- The Washington Times - Tuesday, November 4, 2003

Forget nouveau. At least forget it at dinnertime. Nouveau or new Beaujolais, released in mid-November, a scant two months after the harvest, is a marketing gimmick. A successful one to be sure, but a gimmick nonetheless, since the wine never tastes very good with food.

By contrast, a good cru or village Beaujolais tastes wonderfully refreshing and can be extremely food-friendly. It needs no publicity stunt.

Beaujolais nouveau was invented back in the 1960s, when a group of producers came up with the idea of a race to market. They wanted to be sure theirs was the first French wine released every year after the harvest. It became wildly popular in Parisian cafes and bistros, and today constitutes half of all the wine made in the region.

As a before-dinner drink, there’s nothing wrong with nouveau. Fruity and frivolous, it tastes fine on its own. However, being the product of a very brief fermentation, it lacks the backbone to effectively complement a meal.

Many consumers, however, only know Beaujolais as nouveau, and so mistakenly think that all wine from the region must be equally simple and light. More substantial Beaujolais, however, has plenty of stuffing. It can be a great dinner partner.

Beaujolais is a fairly large wine area, encompassing nearly 50,000 acres of vineyards. It extends south from the Maconnais region of Burgundy to within a few miles of the city of Lyons, France’s gastronomic capital. In restaurants there, a carafe or bottle of Beaujolais sits on virtually every table. The locals wash down everything from seafood to salad to steak with it, providing ample evidence that it can be a very good meal partner.

Except for a small amount of chardonnay (which tends to taste tart and acidic), Beaujolais produces only red wine from only one variety — gamay. This grape grows in a few other places (Switzerland, for one, where it often is blended with pinot noir), but Beaujolais is its true homeland. Nowhere else is it taken as seriously and treated with as much respect.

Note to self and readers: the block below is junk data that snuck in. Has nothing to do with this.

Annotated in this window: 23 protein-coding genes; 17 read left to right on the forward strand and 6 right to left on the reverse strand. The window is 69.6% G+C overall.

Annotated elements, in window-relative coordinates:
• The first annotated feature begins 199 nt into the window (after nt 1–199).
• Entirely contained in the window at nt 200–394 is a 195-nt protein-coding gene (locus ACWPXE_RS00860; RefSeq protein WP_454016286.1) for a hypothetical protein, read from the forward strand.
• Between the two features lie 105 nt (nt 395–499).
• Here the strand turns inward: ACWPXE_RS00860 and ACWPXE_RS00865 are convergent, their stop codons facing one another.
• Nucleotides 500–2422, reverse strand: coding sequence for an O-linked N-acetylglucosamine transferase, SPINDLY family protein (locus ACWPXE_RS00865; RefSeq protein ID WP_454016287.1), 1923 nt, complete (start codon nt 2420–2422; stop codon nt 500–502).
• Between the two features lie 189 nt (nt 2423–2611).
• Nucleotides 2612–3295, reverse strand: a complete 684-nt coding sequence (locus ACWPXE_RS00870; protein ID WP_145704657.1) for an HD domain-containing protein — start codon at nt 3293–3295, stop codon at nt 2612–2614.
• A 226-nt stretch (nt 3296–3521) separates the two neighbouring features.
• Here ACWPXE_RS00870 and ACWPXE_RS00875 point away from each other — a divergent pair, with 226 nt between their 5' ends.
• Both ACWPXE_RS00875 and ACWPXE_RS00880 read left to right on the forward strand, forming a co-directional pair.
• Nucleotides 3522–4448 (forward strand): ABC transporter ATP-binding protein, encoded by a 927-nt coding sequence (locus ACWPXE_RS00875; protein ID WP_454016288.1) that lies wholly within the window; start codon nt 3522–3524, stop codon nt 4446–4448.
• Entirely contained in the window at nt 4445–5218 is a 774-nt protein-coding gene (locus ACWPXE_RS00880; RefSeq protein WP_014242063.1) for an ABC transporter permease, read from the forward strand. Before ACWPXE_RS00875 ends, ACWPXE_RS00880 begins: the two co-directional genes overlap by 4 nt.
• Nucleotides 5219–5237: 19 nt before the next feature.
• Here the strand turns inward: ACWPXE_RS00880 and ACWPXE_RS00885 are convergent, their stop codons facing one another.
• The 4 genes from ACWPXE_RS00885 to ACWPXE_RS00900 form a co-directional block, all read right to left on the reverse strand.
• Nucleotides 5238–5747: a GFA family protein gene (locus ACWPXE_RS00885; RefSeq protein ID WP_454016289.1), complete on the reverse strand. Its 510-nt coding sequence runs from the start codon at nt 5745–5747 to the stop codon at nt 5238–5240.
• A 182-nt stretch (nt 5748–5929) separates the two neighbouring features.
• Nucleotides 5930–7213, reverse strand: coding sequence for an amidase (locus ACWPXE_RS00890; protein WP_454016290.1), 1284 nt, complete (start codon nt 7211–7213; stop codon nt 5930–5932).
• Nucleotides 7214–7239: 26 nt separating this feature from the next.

Gamay makes paradoxical wines. They are fairly deeply colored and full of red and berry flavors, but they have a relatively light body, being low in both tannin and acidity. As a result, they are easy to drink but can complement even hearty fare.

The finest Beaujolais wines come from the northern part of the region, where the soils are especially dense and the wines sturdy.

Some of these carry the designation “Beaujolais-Villages” on the label, indicating that they come from grapes grown in and around about 40 small villages known for their wines. However, the very best Beaujolais comes from 10 specific northern zones known as “crus.” These carry the name of the individual zone on the label, and, confusingly enough, often are not even identified as Beaujolais.

The 10 Beaujolais crus, from north to south, are: St.-Amour, Julienas, Chenas, Moulin-a-Vent, Fleurie, Chiroubles, Morgon, Regnie, Cote de Brouilly, and Brouilly.

Generalizations about them are not very helpful. Although Morgon, for instance, tends to produce more powerful wines than Fleurie, an individual producer there may well opt for a lighter, more perfumed style. As in so many wine regions, the reliability of the vintner proves just as important as the “terroir.”